How to Make the Most of Life in Retirement
If you’re approaching your golden years – or maybe you’re already there and trying to work out how to make them work best for you – then you might be wondering what you should do to make the most out of life in retirement.
With this in mind, here are the five steps you can follow to cultivate the best retirement lifestyle for you.
1. Sort out your finances.
Whether you’ve diligently prepared for your retirement or taken a more casual approach to finance your golden years, ensuring your financial situation is the best it can be is crucial to making the most out of your retirement.
If you haven’t already, you need to work out how much you can realistically afford to spend each year – making the most of your retirement without risking your future.
Then, making a budget is the next logical step.
Not only will this help you stay on track, so you don’t overspend, but it can also help you avoid living too frugally, which is just as common a mistake made by retirees, which may prevent you from making the most of it.
Additionally, it’s always a good idea to seek the advice of a financial professional – especially one with expertise in retirement financing – so they can offer information on aspects of your finances that you may not have considered, including potential financial events that could affect you in the future.
2. Prioritise your health.
When we’re in the world of work, it can be easy to make our health a second priority, eating what’s convenient and never finding time to do the recommended 150 minutes of exercise per week.
In contrast, you no longer have an excuse when you enter retirement.
Not only this but adopting a healthy lifestyle – comprised of regular exercise and a diet high in fruit and veg and low in processed sugar – can increase your longevity and improve your quality of life so that you can get more enjoyment out of your golden years for longer.
More than this, unfortunately, as we get older, we become more susceptible to health problems and illnesses.
As such, retirement is the perfect time to begin upping your trips to healthcare providers – including your doctor and dentist – to ensure you find any issues or risks early so that you’re in a better position to combat them.
3. Find purpose.
Many in retirement struggle with feeling as though their life has lost its meaning or like they no longer have a purpose; this is understandable. After all, most of us have spent eight hours per day, five days a week at work for years and years, working towards something outside ourselves.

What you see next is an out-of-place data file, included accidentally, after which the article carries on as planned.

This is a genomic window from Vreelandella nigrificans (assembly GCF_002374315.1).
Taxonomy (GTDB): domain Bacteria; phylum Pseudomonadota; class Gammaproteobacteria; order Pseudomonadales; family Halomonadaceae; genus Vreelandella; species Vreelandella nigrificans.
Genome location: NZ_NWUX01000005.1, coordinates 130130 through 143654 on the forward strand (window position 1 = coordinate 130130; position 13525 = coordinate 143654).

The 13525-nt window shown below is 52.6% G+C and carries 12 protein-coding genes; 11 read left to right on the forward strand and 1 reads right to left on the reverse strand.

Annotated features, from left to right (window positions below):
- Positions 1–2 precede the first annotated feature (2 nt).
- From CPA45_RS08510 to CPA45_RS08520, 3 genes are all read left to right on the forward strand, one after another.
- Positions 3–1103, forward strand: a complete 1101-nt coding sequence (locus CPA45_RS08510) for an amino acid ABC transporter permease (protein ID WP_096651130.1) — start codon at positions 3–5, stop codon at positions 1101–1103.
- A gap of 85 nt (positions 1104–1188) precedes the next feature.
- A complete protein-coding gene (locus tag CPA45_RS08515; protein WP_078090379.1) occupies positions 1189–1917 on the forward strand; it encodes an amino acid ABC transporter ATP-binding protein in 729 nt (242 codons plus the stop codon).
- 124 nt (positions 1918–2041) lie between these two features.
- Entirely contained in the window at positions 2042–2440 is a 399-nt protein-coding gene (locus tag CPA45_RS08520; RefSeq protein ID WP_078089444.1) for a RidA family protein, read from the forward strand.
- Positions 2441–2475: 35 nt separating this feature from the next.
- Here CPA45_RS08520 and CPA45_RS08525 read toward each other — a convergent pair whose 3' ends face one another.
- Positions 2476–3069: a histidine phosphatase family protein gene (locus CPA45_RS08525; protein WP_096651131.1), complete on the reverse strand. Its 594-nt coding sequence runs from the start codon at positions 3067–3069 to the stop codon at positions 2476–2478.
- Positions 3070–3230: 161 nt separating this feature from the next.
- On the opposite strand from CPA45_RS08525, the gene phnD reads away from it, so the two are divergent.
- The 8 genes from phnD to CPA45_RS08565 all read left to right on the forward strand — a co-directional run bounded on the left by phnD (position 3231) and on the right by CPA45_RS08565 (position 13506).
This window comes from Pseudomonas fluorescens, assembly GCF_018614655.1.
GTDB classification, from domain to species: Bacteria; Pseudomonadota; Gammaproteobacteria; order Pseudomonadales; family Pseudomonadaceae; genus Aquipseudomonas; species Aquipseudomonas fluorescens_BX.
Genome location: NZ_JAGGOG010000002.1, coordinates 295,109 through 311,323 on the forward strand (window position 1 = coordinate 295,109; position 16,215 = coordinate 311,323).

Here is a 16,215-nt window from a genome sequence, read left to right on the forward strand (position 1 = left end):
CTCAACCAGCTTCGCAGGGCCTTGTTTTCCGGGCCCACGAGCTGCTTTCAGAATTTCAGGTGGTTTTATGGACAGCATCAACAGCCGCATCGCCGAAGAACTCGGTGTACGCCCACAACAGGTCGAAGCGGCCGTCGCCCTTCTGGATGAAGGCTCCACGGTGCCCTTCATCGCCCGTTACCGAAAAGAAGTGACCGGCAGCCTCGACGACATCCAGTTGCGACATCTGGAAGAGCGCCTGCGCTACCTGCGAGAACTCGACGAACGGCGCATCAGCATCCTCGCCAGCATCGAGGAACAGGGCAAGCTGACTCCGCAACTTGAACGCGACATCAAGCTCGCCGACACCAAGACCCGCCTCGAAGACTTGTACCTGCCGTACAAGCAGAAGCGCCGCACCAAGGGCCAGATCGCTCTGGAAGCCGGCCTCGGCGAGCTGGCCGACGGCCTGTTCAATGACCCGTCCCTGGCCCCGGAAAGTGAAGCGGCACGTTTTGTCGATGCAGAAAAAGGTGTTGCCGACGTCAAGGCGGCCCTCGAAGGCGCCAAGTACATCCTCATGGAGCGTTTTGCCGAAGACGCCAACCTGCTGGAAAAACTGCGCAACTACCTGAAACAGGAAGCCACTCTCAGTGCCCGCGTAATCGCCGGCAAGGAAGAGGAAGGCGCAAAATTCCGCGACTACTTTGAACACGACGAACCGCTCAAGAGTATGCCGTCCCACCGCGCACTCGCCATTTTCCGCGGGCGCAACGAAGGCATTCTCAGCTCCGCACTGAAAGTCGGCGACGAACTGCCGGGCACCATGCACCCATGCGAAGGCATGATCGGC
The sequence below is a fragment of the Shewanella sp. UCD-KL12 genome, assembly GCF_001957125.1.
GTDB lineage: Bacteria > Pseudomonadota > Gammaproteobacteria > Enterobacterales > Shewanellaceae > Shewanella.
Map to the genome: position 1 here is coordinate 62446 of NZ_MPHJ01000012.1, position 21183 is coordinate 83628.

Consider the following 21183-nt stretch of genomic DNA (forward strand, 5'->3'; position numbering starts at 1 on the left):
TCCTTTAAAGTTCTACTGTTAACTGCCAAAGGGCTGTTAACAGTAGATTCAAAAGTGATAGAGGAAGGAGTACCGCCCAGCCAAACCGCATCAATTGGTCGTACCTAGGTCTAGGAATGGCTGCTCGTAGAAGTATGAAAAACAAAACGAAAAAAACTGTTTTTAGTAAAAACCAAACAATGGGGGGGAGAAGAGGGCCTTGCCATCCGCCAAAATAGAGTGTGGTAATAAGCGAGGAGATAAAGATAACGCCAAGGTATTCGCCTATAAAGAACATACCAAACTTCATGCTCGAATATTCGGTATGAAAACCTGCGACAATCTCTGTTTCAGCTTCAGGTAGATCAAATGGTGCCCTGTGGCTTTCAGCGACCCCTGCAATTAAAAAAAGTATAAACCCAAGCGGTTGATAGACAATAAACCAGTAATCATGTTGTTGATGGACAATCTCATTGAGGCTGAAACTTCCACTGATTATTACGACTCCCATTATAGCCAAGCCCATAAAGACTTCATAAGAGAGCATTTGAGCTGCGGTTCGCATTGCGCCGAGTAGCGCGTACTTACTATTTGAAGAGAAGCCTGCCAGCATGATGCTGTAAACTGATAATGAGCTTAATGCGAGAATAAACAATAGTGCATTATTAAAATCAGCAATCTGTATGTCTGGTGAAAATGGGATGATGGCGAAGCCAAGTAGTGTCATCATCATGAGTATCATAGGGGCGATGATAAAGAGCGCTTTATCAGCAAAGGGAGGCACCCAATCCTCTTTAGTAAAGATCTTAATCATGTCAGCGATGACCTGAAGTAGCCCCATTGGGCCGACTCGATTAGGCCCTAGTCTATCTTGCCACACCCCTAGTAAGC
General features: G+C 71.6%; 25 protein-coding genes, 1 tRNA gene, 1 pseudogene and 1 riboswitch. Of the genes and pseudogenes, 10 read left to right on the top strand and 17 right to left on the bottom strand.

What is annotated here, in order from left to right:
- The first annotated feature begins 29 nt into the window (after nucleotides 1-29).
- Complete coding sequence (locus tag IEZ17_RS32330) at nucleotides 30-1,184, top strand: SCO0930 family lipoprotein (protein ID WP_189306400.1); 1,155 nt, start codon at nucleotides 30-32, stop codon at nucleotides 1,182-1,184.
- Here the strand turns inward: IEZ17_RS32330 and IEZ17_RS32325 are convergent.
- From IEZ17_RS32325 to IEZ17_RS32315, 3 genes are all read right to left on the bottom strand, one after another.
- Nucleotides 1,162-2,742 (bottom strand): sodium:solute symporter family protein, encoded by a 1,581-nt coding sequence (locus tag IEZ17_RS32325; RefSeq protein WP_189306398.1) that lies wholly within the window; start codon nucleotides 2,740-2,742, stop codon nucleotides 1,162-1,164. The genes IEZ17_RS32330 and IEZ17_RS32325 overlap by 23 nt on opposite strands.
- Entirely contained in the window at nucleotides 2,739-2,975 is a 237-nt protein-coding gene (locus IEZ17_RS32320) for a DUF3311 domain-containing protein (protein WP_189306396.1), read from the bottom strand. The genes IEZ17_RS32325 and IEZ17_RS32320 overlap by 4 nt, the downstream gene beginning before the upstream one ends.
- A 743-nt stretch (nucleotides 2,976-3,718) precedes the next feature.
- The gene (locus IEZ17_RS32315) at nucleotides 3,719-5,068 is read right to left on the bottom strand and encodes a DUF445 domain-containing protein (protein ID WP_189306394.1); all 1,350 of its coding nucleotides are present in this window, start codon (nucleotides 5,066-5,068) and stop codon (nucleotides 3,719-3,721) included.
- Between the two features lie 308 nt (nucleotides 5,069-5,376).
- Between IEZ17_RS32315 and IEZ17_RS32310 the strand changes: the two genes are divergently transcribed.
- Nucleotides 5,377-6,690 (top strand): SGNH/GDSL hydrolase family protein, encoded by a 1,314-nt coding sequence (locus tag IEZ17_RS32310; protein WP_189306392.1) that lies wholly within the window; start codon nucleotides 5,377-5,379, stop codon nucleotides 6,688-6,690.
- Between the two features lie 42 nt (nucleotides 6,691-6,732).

The good news is that you can also have this feeling outside of employment.
As such, you should consider implementing goals or habits into your life that you find meaningful – this could include volunteering and giving back to the community, coaching or mentoring, getting a part-time job or even starting your own business.
Alternatively, part of adding more meaning to your life in retirement could mean taking up a new (or old) hobby that you love and striving to improve at it and helping to give your new life some direction, giving you many opportunities to feel a sense of accomplishment.
A huge factor contributing to our sense of satisfaction in our retirement is being able to continue experiencing new things and seeking new experiences.
It’s no secret that variety is the spice of life – and there’s no better way to accomplish this than travel.
When we travel somewhere new, we experience different languages, foods, cultures, beliefs, architecture and knowledge, in addition to meeting lots of new people – many of whom you wouldn’t have had the chance to otherwise.
It’s a well-known fact that people – of all ages – who travel frequently are happier overall.
Of course, you might find that your budget doesn’t stretch to include multiple trips abroad per year (although there are tons of ways you can make foreign travel cheaper) – but don’t let this stop you.
There are likely abundant places to visit in the country you reside in, including many relatively local ones.
Leaving your immediate locale frequently will make you happier in your retirement wherever you travel.
5. Stay social.
As human beings, having a strong social network and plenty of opportunities to socialise is vital to our wellbeing, to the extent that loneliness is cited by doctors as a silent killer, especially among those in their later years.
Connecting with friends and family as often as possible is incredibly important.
More than this, since you’ll have more time on your hands – and no longer have the abundance of workplace social opportunities to sustain you – it’s a good idea to start building a new network of friends.
How about searching for meet-ups online? Or join a club based on your interests – such as a book or gardening club – to find like-minded people to share your time?
However, you go about it; staying social and feeling connected to others will make your golden years shine.